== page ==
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Steve Jones

Steve Jones and his wife, Cheryl, are members of First Baptist Church in Lawrenceville. The Loganville couple has authored The Damascus Road to Divorce Recovery, which they have taught in church workshops for the past 20 years.

Jones is a senior software developer and his wife is the daughter of the late Wray Ivey, who served as director of the GBC Church Services and Development Division for several years.

In this installment of Georgia Voices he shares a concern that

Christians “are losing a key component of who we are and what we offer as our structure and traditions deteriorate.” He can be reached at stevejones480@gmail.com.

 

 


 

Forty some odd years ago folks my age were in the youth group at our church. We kind of did our own thing. We would have our own mid-week service where we wore blue jeans and shorts, we sat on the floor, we had a garage band playing some variation of the latest CCM hits, we drank Cokes during the service, the speaker was young and cool and wore young, cool clothes and talked about how cool Jesus was and that He is our bud and likes to hang with us.

We went to Big Church on Sunday mornings, but we just didn’t connect in there. It was our mid-week service where we really connected. It was relevant.

The building where we had Big Church was a sanctuary. On Sunday mornings we had a choir – they wore robes – we sang hymns – the pastor wore a suit and tie – we finished our coffee before going in – we were reverent – the place looked like Church – and we referred to it as God’s House.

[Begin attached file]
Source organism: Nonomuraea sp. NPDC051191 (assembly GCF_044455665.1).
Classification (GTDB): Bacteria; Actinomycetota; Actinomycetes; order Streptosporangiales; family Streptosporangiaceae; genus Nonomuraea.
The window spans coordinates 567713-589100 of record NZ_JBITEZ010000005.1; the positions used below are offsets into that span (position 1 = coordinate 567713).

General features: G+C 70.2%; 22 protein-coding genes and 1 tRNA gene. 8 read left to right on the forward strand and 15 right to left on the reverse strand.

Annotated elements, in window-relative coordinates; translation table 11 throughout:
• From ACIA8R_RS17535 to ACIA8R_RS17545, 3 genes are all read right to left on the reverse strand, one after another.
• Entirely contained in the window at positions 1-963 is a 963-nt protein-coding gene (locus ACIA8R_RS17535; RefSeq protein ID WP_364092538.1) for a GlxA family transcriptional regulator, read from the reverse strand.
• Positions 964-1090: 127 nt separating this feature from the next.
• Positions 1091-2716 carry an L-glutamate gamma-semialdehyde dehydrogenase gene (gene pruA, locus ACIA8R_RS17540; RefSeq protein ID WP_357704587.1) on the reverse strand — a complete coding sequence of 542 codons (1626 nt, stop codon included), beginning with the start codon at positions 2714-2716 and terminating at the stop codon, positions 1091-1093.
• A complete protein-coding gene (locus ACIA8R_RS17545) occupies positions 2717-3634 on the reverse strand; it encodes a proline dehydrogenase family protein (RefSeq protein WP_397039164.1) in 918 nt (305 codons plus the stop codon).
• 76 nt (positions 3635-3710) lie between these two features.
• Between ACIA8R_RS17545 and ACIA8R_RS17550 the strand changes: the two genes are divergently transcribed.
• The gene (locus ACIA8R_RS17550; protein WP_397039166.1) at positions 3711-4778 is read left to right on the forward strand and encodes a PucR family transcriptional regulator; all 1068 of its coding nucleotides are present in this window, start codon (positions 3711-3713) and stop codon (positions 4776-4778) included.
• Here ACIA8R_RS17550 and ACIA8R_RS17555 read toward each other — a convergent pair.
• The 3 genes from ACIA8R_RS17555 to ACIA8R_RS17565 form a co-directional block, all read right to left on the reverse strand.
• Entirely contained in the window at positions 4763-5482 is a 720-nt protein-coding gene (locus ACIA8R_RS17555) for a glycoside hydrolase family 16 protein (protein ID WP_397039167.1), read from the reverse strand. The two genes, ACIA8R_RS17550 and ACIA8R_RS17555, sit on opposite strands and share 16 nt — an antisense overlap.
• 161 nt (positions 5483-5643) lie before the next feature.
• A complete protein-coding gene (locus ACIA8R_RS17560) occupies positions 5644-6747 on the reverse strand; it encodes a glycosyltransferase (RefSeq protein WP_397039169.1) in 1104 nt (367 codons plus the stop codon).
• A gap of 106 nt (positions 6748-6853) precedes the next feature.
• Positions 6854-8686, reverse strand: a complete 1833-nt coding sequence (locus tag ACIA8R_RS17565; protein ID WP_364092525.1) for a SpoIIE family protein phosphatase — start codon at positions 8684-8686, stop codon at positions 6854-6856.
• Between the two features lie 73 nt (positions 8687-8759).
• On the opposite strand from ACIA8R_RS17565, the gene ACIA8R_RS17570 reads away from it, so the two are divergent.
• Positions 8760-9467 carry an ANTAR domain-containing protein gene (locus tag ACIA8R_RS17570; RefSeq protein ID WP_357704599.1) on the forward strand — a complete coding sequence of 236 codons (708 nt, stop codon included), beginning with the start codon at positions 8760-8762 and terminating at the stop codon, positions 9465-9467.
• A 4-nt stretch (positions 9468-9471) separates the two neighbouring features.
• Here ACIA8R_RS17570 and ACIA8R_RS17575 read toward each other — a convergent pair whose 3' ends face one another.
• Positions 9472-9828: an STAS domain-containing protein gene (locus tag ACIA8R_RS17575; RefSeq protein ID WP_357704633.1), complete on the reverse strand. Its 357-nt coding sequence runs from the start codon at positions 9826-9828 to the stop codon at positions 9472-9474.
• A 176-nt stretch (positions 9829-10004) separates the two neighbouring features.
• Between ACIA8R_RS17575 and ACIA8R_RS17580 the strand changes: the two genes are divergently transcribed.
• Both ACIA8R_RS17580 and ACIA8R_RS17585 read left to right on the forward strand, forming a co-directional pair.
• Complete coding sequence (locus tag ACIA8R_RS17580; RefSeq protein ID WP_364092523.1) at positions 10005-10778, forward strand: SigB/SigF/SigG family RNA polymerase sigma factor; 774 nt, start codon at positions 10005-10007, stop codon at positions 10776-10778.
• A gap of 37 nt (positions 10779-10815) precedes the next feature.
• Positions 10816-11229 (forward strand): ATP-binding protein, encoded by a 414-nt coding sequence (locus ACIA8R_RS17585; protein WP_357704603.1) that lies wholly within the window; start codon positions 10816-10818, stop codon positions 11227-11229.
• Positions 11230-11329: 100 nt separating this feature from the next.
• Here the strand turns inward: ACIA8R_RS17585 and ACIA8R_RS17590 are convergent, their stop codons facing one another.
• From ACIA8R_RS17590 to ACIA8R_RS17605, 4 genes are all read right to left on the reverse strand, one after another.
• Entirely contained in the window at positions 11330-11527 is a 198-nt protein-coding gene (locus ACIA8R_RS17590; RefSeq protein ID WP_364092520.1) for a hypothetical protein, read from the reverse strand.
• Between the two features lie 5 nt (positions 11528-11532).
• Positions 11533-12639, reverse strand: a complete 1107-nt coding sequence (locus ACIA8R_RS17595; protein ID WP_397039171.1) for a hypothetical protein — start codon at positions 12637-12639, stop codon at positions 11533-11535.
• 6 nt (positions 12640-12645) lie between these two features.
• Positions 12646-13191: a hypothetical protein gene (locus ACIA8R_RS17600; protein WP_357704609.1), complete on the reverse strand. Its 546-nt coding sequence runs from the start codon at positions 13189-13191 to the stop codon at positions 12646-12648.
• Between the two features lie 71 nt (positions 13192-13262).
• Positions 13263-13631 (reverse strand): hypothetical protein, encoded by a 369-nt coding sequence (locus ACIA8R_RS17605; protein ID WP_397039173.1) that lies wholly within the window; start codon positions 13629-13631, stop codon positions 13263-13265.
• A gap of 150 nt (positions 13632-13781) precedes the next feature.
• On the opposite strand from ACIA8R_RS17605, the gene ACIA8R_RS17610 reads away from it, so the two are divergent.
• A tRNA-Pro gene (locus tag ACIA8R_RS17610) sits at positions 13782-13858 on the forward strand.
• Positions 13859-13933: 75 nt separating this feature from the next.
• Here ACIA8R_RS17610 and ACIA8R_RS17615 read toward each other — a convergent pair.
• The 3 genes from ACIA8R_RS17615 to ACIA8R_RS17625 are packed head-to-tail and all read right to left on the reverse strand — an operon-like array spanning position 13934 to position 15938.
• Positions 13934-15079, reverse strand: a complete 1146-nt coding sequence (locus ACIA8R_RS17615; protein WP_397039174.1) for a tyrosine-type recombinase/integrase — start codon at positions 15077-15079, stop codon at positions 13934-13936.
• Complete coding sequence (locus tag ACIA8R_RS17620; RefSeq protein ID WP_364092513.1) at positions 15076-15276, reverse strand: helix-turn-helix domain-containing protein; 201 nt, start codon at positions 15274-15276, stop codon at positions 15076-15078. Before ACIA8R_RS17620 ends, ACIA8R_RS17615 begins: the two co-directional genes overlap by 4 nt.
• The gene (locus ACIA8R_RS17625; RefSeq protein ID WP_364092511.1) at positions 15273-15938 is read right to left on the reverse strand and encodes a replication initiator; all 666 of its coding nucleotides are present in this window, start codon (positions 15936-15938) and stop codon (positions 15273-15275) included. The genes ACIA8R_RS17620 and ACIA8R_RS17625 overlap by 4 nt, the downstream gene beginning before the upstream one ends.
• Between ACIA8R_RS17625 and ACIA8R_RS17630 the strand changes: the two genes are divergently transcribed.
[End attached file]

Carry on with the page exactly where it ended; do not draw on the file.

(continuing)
Then … one day … slowly … but surely … the winds of change began to blow. New churches were built that looked more like middle schools than sanctuaries. The choir robes were no longer necessary because the choir was no longer necessary.

In its place, we had a praise band. The hymn books were put away and down dropped a screen with five words on it that we sang over … and over … and over. The 30-something on our left sips his Starbucks Venti. The 40-something on our right puts her flip-flopped feet on the chair in front of her. Then the fashionista pastor hits the stage running and punches up a PowerPoint kicking off his new series on “iGod”.

Just when it was time for us 50- and 60-somethings to step into our roles of leadership in our traditional churches, we blinked.

And I looked around … and I shook my head … as I whispered to myself, “Shame on us.”

Just when it was time for us 50- and 60-somethings to step into our roles of leadership in our traditional churches, we blinked. And three generations of eternal-youths were right behind us ready to change the face of church and worship.

I don’t get Seeker-Friendly. Haven’t our mainline Protestant churches always been friendly to seekers Are there two groups of seekers? One group is seeking with their head. They are curious and willing to listen and then decide what is right for them. These seekers flock to the cool churches and most will still be seeking this time next year.

Another group is seeking with their heart. These folks need something, rather than just wanting something. They are hurting and empty and lost. They run to the first thing that looks like a church. Inside they feel hope. Outside they didn’t feel hope. Inside they feel love. Outside they didn’t feel love.

Everything is different. The seating is different (pews). The songs are different (hymns). The message is different (that strange feeling is called conviction). Different is needed. Heart-seekers aren’t going to find what they’re looking for in most “cool” churches. Donuts and coffee don’t cut it. God’s House is still open for business.

I am hearing more and more young people who grew up in a traditional church talk about missing certain things. They miss the hymns, Wednesday Night Supper, and choir practice. And then they have kids and they miss things for them. They miss Sunday School, VBS, and DNow.

They are realizing that they traded cool for all these things they knew and loved. And all of a sudden, cool ain’t so cool anymore.